In the eArticle written by Dean Shareski entitled, “Student and Teacher Blogs that Succeed“, the paragraph illustrates this point beautifully.

Blogging is mostly about reading

Blogging is way more about reading than it is writing. Many teachers don’t see this at first. Most classrooms provide a good balance of traditional reading and writing opportunities. Teachers recognize that in order to be a good writer you have to read good writing. Yet when it comes to blogging, most want to write immediately and sit back and wait for the world to pay attention. It won’t happen. Provide as much time for your students to read blogs as write. If you decide you want to blog or have your students blog, don’t feel badly about spending a few weeks or even months reading blogs. Look for exemplary work. Look for blogs that you relate to. Find blogs that have a different perspective on things you’re interested in Talk with your students about the blogs they enjoy. Before you write a post, be sure you are responding to something you’ve seen, read or heard.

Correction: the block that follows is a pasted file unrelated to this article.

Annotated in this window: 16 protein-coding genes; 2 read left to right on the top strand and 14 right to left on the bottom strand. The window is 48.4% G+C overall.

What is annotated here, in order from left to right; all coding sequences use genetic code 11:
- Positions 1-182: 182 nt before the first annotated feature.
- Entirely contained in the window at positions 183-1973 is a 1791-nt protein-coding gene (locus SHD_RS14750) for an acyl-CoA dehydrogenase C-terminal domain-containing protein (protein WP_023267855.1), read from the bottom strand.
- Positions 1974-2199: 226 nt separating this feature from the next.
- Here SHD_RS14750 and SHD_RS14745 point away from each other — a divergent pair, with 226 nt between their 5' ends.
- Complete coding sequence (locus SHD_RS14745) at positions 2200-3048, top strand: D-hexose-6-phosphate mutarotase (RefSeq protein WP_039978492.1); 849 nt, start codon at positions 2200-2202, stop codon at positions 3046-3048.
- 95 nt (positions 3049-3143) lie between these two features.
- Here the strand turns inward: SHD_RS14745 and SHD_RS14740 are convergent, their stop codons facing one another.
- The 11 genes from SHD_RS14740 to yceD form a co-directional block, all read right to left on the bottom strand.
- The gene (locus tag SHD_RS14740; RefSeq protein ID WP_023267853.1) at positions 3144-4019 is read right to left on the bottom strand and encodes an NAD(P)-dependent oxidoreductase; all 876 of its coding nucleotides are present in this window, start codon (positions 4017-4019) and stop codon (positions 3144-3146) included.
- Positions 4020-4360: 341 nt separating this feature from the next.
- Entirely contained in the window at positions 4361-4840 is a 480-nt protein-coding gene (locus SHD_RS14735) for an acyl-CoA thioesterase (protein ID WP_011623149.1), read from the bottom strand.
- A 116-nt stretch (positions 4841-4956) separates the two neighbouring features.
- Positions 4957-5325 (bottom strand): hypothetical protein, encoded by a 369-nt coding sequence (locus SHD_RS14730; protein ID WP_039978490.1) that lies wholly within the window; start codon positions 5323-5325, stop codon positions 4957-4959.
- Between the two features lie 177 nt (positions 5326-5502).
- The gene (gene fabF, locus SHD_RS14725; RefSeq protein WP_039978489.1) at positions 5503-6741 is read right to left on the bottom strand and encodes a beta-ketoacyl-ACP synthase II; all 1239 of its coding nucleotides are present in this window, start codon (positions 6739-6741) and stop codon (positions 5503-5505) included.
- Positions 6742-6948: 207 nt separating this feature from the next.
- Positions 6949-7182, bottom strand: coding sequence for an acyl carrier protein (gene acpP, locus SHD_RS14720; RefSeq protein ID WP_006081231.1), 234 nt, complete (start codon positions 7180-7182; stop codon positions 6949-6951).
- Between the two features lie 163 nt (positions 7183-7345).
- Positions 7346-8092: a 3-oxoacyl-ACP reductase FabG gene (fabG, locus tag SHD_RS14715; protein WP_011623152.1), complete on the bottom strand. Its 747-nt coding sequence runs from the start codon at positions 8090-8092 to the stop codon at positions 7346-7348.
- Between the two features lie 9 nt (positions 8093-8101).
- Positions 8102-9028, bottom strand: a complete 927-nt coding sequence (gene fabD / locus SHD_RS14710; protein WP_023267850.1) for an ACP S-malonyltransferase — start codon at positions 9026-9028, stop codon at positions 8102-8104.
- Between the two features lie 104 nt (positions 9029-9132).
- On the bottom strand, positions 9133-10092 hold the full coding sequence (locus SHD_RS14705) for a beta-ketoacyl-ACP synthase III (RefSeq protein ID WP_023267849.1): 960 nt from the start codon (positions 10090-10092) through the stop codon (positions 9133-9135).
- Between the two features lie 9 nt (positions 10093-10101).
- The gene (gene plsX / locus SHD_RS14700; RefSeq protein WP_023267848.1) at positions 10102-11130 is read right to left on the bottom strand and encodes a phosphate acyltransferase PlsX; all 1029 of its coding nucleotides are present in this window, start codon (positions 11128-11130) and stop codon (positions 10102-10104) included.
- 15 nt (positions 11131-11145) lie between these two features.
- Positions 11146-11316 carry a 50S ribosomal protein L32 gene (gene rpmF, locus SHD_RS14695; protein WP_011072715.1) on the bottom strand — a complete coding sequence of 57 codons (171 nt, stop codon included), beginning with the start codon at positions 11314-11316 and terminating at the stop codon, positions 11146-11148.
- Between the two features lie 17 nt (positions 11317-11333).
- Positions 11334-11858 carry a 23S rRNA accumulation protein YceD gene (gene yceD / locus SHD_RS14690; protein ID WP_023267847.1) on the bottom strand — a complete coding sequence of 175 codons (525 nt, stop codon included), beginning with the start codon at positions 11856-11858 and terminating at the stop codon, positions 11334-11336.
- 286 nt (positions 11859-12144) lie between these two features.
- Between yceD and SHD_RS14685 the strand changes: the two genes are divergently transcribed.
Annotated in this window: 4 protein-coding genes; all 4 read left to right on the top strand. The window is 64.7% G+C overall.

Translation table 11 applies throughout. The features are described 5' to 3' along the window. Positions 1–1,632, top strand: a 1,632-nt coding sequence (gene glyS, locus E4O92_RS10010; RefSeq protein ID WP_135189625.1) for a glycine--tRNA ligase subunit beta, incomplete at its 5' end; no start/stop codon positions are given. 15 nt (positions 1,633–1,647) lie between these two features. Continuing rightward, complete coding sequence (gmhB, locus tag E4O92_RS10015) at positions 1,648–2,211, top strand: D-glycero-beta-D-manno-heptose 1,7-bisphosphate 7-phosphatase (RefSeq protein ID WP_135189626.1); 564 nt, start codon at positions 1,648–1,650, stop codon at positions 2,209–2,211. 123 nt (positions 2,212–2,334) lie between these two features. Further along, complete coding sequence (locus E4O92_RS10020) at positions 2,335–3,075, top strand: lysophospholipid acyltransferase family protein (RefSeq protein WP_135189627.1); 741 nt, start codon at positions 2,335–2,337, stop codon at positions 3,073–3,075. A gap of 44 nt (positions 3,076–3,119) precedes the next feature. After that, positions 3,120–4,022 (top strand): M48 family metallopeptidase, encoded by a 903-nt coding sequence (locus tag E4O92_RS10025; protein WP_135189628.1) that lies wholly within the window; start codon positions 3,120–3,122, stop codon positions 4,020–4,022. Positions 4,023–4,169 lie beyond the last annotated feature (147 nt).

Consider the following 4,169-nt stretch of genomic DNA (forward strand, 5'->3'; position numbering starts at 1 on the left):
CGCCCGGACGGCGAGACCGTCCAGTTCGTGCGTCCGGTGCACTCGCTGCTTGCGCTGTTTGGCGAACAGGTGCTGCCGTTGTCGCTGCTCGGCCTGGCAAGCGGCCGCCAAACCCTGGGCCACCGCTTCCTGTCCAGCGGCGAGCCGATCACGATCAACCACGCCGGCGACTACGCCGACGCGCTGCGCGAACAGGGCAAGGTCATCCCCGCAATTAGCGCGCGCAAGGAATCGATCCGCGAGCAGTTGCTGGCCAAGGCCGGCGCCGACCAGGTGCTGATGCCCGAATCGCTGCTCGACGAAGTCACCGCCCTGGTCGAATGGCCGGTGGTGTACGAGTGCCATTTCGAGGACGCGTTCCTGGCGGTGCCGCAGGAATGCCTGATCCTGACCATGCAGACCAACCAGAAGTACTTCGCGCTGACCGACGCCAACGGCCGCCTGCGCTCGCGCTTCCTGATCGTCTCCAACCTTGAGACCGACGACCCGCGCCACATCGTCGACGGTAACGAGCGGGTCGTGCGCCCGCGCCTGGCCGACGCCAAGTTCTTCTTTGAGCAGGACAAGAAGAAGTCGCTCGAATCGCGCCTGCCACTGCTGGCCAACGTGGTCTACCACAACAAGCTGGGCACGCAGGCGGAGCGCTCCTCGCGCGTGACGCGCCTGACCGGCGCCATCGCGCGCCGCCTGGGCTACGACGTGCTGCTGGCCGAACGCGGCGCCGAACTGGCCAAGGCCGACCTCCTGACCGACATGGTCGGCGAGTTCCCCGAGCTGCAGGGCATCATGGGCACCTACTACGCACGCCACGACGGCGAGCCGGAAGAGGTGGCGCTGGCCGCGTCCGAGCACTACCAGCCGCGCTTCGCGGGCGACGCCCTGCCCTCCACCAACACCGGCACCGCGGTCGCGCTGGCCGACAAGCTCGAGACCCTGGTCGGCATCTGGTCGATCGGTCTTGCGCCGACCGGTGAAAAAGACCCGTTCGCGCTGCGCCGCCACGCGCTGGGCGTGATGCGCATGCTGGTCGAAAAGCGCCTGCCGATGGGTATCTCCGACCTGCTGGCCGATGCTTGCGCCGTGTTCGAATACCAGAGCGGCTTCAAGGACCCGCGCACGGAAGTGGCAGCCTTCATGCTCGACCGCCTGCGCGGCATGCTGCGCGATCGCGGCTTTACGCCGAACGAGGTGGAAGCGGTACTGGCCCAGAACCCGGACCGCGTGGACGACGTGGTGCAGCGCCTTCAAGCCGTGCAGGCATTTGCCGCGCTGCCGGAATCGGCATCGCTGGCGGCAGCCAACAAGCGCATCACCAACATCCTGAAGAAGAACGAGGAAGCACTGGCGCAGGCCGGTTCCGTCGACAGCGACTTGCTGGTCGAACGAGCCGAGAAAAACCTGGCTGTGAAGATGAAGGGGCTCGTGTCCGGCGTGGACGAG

I can definitely testify that following this suggestion will prove to you and your readers the truth of those sentiments. The more blogs I read, I am able to see how successful blogs are structured, created, and promoted. I can ask questions or clarification of points presented in blogs by the ‘superbloggers’ and have been willing to leave an encouraging comment in return. As exciting as it is to see the red dots grow on my blog’s cluster map, utilizing tools of this type that are purposeful and aesthetically pleasing can be gleaned from other bloggers.